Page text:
You never know where a clue will lead.
During this time of extended-family visits, I’d like to share a few gems from our extended family of readers and some bits from my files–a pot-luck blog post, if you will. You’re an interesting and talented lot out there; keep your discoveries and contributions coming!
Our friend Ellen shared a story about her mother and tea:
“I inherited this lovely cup from my mother’s collection in 1988. She and I shared many a cup of tea together before her passing. As long as I remember, whenever the tea was poured and there was any slight evidence of bubbles on the surface of her tea, she would scoop them up with her spoon and say she would receive money soon! I have never followed this tradition to receive any money but it is never too late!”
Terri did some research that she shared on our Facebook page:
“I blame this all on Patti…I just finished her blog and now I’m reading The Trail of Conflict. Because of inspiration in one of the posts I’ve been stopping to listen to music mentioned, or to look up outfits, car styles for the two years prior to publication, etc. In chapter X Jerry is ‘singing’ a song. This led me to the poet John Masefield who wrote the words. Masefield had done two tours in America in the early 1900’s to read his poetry. No ‘song’ from that era of time but I thought it fun to find this version by a Georgia artist. I thought the song lovely and wanted to share.”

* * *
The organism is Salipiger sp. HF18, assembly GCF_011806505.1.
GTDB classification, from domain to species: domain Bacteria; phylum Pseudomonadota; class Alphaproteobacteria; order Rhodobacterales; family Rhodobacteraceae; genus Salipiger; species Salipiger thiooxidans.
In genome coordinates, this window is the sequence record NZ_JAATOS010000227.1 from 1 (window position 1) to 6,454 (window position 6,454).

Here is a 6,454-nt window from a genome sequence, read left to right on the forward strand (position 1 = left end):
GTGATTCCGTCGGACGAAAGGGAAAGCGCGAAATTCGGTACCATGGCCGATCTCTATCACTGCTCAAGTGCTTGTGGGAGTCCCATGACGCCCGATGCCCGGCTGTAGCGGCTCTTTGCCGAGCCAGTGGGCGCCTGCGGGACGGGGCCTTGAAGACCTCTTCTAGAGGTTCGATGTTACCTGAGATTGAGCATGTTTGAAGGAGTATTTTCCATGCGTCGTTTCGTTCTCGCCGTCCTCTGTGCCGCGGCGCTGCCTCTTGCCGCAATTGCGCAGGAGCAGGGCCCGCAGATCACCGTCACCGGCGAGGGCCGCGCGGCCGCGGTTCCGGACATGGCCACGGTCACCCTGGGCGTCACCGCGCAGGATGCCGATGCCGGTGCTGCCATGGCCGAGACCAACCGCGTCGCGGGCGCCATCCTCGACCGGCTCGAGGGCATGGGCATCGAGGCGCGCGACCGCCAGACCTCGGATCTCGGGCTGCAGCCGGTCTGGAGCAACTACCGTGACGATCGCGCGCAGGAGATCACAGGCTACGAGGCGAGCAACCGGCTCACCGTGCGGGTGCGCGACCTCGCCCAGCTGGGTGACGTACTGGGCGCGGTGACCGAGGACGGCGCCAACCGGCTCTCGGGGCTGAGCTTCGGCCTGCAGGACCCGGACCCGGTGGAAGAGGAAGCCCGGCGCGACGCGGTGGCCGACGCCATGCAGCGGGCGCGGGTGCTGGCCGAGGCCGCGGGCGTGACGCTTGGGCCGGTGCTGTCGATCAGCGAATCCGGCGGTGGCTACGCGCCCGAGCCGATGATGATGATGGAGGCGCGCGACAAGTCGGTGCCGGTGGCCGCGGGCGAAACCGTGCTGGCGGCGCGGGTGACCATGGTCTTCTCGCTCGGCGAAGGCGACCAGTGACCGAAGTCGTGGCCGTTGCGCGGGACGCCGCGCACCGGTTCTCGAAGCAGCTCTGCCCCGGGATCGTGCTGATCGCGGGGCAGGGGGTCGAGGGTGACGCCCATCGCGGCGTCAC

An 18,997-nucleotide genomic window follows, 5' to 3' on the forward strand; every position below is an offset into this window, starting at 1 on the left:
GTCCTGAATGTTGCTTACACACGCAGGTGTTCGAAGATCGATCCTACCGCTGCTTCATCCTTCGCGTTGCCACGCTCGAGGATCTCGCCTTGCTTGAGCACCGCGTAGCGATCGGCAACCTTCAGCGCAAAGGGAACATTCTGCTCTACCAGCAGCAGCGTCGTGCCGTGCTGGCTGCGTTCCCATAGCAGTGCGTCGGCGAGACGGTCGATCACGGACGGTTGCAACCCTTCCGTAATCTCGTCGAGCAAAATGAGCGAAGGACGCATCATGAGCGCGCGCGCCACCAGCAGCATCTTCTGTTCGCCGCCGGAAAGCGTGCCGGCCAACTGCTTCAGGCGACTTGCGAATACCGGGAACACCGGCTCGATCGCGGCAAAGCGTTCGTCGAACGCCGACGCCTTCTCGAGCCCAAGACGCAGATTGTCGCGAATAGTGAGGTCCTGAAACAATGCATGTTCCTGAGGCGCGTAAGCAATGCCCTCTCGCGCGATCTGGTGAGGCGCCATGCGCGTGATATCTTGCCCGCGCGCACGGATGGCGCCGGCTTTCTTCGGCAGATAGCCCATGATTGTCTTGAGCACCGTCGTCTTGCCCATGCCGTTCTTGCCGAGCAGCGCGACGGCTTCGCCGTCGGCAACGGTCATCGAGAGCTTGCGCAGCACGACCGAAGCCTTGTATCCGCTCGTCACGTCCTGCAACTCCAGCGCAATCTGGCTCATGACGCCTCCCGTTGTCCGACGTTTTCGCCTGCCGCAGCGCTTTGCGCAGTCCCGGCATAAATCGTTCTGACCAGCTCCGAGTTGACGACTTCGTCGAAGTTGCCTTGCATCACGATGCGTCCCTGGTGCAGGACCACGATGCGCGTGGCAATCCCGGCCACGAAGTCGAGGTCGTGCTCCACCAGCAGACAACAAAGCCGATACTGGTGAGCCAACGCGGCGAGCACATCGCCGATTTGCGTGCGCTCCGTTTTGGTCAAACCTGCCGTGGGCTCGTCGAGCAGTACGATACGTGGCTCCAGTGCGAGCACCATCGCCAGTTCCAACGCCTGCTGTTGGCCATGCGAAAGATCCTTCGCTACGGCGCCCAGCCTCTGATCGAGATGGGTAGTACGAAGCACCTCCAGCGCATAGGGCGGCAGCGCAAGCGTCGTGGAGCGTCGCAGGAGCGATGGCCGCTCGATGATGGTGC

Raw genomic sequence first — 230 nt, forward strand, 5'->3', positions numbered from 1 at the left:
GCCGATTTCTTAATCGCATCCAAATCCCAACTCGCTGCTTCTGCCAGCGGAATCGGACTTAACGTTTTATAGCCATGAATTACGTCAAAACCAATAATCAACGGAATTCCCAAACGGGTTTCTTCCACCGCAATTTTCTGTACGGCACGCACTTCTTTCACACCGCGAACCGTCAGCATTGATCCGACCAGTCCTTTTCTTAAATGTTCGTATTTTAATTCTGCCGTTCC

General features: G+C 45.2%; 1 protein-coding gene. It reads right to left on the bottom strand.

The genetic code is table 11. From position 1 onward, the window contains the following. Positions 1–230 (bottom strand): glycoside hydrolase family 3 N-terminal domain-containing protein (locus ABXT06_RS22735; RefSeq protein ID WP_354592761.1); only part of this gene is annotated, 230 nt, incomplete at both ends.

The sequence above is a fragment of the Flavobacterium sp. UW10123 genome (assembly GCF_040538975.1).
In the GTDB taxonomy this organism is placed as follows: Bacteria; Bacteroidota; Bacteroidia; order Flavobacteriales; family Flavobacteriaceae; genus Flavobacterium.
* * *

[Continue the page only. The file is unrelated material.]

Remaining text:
(Listen to it here. The song begins at 1:47.)
While we’re listening to songs, you may recognize this title from Billboard’s top songs of December, 1945: “As Long As I Live.” The Paul Van Husen agency told Emilie Loring in a letter that her book inspired the lyric.
Virginia alertly followed a clue and found this gem that connects to a famous illustrator:
“I was just rereading Keepers of the Faith and Nancy Barton uses the phrase, “the squander bug.” In looking that up, I found the graphic design for that phrase was by Theodore Geisel.”
Theodore Geisel, of course, was Dr. Seuss.
[Virginia writes, photographs, designs, collects, researches… a kindred spirit. Her all-purpose blog is here. Follow her links to find other sites where she posts her writing and research.]
More famous illustrators crossed paths with Emilie Loring. Her story, “Converting Phyllis,” was illustrated in The Mother’s Magazine by Katharine Sturges Dodge. You probably recognize her style from childhood books.
You may not recognize the name of William Starling Burgess, who designed the Atlantic Class sailboat and the “Brutal Beast” boats used in Blue Hill, Maine for children’s sailing classes. The Lorings knew Burgess through Victor’s brother, a yacht-racing official.
I bet you do know Burgess’ daughter, who was also named “Starling Burgess,” but is better known by the name she chose for herself: “Tasha Tudor.” Did Tasha ever come to Blue Hill? We will have to find out!
Finally, have you heard of James Montgomery Flagg? He illustrated Emilie Loring’s 1921 story, “A Box from Nixon’s.”
I am sure you will recognize his most famous work, which he created in 1917:
I hope you have all had a heartwarming week. Keep sharing, through blog post comments, email, and our Facebook page. And keep your eyes out for more precious gems!